Poor Will's Almanack: February 20 - 26, 2018
Just last year, after a January six degrees above average and a remarkable first three weeks of February over eleven degrees above average, the land responded with change not seen since the warmest January-February on record in 1890.
The thaw began with a record high temperature of 66 degrees on February 18th. Many daffodils were budded that morning, and snowdrops, aconites and snow crocuses were in full bloom, pussy willows about half emerged; tulips and hyacinths and even a couple of peony shoots were up three inches. In wetlands swamp, skunk cabbage was red and tall and open, no longer hidden in the grasses. Along the river, hemlock was bright and bushy, almost a foot high
And each day, the thaw grew in power . After the sun burned away the fog on the 20th, the first mosquito came in my open porch door and attacked. Throughout the day, a flock of grackles (that often arrive with the robins) came to my feeder. Violet crocuses were opening all over town. In the afternoon, I found the very first blue squill of the year,.
By February 22nd, leaves were emerging on the lower honeysuckle branches. A precocious white hepatica was in flower along the river. In the alley at home, I found the first henbit and bittercress blooming, and forsythia buds were ready to open along the street.
The 24th was the last and the warmest day of this February heat wave (with a record high of 76 degrees). Three daffodils opened all the way overnight; two more came in throughout the dayMore mosquitoes were flying in the afternoon, small moths and ichneumans in the woods. I found maples in bloom, some already shedding their flowers. Pussy willows were all white against the blue sky. The first cabbage butterfly flew across my dooryard garden.Later in the day, Ed called to say he had seen bees in the crocus and a garter snake out in the sun. And then Chris even told me he heard peeping spring peepers, maybe the earliest they had peeped around here since the hot winter of 1890.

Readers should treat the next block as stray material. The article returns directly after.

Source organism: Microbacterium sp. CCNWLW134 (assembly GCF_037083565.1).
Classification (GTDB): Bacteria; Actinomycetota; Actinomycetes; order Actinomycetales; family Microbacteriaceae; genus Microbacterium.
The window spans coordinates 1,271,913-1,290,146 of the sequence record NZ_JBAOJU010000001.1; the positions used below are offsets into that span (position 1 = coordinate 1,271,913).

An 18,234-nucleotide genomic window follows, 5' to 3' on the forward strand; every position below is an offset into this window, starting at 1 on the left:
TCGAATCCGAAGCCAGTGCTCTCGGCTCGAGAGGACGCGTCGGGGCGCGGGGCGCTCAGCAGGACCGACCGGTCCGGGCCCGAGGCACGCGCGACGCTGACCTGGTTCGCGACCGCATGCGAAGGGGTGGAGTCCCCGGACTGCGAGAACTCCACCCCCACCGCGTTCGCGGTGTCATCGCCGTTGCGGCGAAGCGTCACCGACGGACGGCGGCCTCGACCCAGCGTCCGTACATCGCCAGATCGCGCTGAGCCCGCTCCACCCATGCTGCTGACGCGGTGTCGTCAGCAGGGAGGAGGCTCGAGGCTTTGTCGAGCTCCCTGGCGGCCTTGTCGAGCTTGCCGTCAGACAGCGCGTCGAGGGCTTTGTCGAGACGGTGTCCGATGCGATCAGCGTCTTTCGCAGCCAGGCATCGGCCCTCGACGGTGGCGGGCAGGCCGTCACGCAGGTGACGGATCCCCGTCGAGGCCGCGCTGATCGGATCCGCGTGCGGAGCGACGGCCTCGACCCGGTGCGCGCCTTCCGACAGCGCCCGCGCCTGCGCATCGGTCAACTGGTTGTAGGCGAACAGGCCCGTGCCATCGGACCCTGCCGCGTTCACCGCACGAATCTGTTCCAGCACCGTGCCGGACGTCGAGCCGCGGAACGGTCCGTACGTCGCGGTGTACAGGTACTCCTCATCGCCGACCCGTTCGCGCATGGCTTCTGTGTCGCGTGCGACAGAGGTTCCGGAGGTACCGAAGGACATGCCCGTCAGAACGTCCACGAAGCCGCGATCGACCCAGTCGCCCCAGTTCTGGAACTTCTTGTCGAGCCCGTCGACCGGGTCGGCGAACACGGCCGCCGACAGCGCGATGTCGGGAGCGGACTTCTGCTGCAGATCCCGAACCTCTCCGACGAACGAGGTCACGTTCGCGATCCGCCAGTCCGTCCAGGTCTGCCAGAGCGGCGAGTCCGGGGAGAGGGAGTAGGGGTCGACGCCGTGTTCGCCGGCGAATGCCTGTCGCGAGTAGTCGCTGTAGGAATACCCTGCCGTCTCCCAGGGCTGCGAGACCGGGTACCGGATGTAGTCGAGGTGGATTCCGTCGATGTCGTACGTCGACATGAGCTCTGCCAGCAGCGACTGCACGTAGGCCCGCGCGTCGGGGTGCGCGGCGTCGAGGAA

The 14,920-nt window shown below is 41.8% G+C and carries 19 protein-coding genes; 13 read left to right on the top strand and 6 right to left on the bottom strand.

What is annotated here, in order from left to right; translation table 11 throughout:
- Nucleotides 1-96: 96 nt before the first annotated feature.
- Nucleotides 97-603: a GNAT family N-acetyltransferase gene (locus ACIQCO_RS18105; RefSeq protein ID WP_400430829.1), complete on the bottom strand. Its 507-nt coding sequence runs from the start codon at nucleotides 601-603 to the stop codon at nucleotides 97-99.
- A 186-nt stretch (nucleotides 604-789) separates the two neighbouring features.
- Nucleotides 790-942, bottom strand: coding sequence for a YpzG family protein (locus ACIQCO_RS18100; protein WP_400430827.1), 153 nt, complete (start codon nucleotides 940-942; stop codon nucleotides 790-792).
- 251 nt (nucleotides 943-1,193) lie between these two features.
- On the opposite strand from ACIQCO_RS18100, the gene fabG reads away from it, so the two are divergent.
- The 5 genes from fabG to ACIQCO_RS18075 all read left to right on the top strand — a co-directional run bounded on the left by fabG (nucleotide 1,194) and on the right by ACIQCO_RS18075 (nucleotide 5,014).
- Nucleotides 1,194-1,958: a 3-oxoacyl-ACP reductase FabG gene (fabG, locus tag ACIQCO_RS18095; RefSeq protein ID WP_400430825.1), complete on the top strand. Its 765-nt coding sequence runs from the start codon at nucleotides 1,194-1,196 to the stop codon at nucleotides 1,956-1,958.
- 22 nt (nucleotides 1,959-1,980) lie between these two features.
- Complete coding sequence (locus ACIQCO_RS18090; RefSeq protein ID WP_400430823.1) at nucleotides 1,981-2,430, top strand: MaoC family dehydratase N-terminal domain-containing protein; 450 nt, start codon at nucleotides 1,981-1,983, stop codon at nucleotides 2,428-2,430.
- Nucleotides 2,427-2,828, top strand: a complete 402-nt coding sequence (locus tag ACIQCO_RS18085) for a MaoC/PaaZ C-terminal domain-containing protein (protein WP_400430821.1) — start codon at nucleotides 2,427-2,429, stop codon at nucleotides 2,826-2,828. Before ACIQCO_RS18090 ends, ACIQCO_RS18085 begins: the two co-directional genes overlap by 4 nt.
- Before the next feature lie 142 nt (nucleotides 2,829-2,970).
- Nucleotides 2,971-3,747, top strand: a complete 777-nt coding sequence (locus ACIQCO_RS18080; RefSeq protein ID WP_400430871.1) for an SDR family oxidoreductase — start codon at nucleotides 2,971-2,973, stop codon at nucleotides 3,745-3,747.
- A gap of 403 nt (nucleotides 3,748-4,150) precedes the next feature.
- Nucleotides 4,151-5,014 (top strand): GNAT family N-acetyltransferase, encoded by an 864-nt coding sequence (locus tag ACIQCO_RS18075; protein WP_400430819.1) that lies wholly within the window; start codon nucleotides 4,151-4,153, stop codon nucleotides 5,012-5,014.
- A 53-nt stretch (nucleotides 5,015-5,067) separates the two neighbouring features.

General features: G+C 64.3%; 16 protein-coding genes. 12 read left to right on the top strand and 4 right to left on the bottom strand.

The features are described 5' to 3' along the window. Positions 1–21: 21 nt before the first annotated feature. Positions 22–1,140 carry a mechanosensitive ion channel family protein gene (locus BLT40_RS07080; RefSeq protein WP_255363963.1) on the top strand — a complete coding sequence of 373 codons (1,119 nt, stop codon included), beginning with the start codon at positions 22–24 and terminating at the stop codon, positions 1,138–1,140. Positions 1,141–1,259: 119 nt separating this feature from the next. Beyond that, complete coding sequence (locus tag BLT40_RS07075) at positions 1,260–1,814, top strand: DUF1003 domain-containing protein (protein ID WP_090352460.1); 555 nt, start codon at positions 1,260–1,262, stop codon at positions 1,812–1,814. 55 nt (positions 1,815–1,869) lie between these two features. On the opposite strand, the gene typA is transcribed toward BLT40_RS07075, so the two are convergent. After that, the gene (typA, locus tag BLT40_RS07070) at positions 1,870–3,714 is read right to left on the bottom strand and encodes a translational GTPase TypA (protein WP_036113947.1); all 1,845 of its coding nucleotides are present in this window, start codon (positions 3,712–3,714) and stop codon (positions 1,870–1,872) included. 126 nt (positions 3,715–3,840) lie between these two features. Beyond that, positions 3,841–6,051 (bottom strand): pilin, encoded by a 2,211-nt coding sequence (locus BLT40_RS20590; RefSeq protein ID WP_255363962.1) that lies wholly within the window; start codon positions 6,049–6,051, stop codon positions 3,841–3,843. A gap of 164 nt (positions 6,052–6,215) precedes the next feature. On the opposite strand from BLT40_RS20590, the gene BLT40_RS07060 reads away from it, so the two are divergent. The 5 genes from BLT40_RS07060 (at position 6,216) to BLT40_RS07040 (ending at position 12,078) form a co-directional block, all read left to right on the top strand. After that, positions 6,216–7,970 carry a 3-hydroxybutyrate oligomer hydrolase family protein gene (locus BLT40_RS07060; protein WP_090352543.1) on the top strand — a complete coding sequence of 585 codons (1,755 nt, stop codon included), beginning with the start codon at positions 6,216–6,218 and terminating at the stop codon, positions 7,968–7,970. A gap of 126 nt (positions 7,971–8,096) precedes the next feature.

Whether such warmth occurs this week in this year or not, precedent always unlocks possibility. Natural history, like social or political history, always tells a story, more often than not, a story of the future.
This is Bill Felker with Poor Will’s Almanack. I’ll be back again next week with notes for the second week of Early Spring. In the meantime, Here’s the story: pussy willows opening, snowdrops blooming, daffodils budding, maples trees dropping their flowers on the street, even mosquitoes coming to find you.